Loyal musical friends joined her every Tuesday through three decades for recorder sessions. The ensemble performed regularly at Manitoga and St. Philips and was featured as the cover art of the New Yorker in March 1980. More recently many of the same friends joined her for knitting and conversation every Monday.

Her neighbors along the historic Old Albany Post Road, which Risi worked to keep in its unpaved state, will miss the fresh-baked chocolate chip cookies that, until her final years, were always ready and waiting in a tin atop her refrigerator.

She is survived by daughter and son, six grandchildren and six great grandchildren. A memorial celebration will be held at St. Philips Church in Garrison at 1 p.m. on Saturday, April 28th.

7 thoughts on “A Hudson Valley Life Well Lived – Marie Louise “Risi” Saunders

  1. Beautifully done for a wonderful lady, passing cookies and sharing with the dogs to the end.

  2. From hundreds of miles away, I celebrate the life of Risi. She and I went to Vassar (though many years separated us)and learned there the importance of going to the original source to find the answers to big questions. My aunt, Lee McCabe deRham, was a recorder player with Risi. The two of them represent to me a way of life that we’re close to losing. Thank you for a beautiful heartfelt obituary.

  3. A wonderful lady indeed. I will always remember the freshly made doughnuts at Halloween.

  4. I feel so grateful to have benefited in so many ways from all she did in the community. With much gratitude, I hold her and her family in the Light.

  5. Thank you for making me recall: learning to ride for the very first time at White Gate Farm, and many other firsts: making candles, jam, cider, doughnuts, and wine there…skating on Earl’s Pond in the wooden skates Risi loaned me which she confided had pinched her toes for the better part of fifty years—but “being Scotch”—she’d just tough it out. Risi’s generosity was constant. She encouraged my mom to cut as many flowers as she wished from her garden for the Bird and Bottle Inn. To this day, marigolds—she grew an astounding number of varieties—make me think of Risi. Not long ago, I was thinking about Garrison’s own “Katherine Hepburn” and how much she gave her community—immediate and distant. I found this clip from “Sesame Street” shot at White Gate Farm, circa 1973. No doubt those children, who met Risi only briefly remember that day and the woman who made it possible.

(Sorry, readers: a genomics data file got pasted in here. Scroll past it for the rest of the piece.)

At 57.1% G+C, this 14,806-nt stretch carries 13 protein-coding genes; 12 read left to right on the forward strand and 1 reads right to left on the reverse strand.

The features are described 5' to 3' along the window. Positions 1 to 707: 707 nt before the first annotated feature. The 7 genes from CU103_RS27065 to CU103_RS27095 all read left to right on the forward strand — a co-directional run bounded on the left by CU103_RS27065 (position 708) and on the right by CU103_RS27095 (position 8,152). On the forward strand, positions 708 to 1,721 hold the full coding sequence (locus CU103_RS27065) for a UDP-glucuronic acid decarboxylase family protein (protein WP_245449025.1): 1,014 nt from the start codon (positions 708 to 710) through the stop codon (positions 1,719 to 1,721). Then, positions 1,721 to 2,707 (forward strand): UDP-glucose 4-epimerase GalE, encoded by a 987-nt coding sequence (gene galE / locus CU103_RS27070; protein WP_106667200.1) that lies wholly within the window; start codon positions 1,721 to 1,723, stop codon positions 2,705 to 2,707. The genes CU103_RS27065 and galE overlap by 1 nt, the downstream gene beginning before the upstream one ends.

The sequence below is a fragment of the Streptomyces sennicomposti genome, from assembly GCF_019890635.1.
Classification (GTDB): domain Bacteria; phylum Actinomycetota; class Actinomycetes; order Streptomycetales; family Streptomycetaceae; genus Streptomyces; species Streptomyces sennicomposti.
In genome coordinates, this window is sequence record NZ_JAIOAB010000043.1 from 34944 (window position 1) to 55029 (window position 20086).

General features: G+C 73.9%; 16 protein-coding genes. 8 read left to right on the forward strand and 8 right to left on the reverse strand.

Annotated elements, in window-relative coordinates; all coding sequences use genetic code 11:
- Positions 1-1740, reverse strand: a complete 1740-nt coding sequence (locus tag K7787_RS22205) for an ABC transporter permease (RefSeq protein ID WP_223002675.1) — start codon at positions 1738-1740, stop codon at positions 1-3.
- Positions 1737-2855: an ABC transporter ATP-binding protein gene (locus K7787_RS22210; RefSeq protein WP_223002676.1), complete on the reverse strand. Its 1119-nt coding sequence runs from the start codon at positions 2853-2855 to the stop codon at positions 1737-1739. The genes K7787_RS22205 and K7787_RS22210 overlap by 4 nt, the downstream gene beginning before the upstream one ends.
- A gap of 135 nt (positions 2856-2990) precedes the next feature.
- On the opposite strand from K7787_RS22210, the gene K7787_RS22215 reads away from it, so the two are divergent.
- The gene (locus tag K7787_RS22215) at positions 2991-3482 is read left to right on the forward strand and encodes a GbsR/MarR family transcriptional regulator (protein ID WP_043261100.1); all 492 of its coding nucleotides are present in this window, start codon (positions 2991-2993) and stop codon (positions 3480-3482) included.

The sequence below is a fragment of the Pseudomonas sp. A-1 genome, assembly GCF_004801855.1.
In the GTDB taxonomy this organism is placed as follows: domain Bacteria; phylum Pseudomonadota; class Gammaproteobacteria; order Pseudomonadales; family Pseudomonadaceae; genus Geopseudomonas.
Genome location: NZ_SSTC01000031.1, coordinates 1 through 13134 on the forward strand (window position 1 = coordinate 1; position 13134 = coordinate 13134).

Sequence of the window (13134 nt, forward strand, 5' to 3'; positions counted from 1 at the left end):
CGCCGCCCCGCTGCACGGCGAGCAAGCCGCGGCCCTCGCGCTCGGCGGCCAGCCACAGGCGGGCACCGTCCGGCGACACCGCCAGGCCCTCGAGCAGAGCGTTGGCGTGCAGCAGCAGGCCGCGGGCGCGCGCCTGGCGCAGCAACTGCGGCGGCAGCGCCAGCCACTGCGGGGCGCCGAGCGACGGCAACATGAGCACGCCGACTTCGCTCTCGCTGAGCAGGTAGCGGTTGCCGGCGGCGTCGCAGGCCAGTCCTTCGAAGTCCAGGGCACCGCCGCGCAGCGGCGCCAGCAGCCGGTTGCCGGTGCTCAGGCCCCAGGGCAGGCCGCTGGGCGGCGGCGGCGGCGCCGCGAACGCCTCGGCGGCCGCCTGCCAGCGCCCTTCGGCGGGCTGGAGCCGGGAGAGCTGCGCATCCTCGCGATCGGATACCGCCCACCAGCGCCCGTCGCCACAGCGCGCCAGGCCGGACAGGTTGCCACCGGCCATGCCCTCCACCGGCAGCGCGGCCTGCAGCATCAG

6. risi was a wonderful natural teacher. you didn’t even know you were being taught until you had time to reflect later and realize that new ideas had been inserted and windows to other ways opened. i am grateful for the time i spent with risi because i know she taught me many of the things that make a life ‘well lived’. i silently made her my ‘chosen’ mother/roll model (as i am sure many people did in their hearts), and tried to be a good student. hers was the type of presence that lingered and rose in the mind spontaneously, even when i didn’t see her for long intervals. something like a buddha would do, i guess. i think she must still be teaching somewhere… and i am so glad she taught here for a while. she has enriched everyone she came in contact with and will be missed greatly. so glad i could call her friend, for awhile.

  7. Thank you for sharing these reflections on a great life.

    I knew Risi as a “grandmother,” confidante, and female role model. She was my babysitter when my folks moved to Garrison in the mid-1950s and over the years our relationship evolved into something very rich indeed. I shall miss Risi, but I have a store of fond memories of the Saunders and their farm: gathering eggs from the chicken coop, feeding the horses and sheep, wandering through Risis’ wonderful garden, playing the little pump organ in the dining room. So many children were blessed to know this patch of green heaven and this wonderful woman!

    One specific reminiscence is worth sharing here. When I was in second grade at Garrison Elementary, I stayed with Risi for a couple of days while my parents were away. It was winter, and wanting to try out my new rubber boots, I found a frozen puddle in the barnyard and slid around on it, pretending to be a figure skater. Wouldn’t you know, I fell down and broke my left wrist. Risi in her caring, confident, and practical way, scooped me up and drove me to the hospital in Cold Spring to get my limb set. (My heavy plaster cast became a badge of honor, with Risi’s signature proudly displayed.) From that day forward, I knew that Risi would be a life-long friend – one who I could count on for support and straight-forward advice. This proved especially true in my “rough” teenage years, when I spent a fair amount of time seeking comfort and understanding from this wise woman. I know that Risi played the same role for other young people trying to get their feet squarely on the ground, and I expect she did the same for many adults and older people in the community.

    I loved Risi, dearly. I look forward to “coming home” to Garrison this weekend and joining others in celebration of Risi’s well-lived life.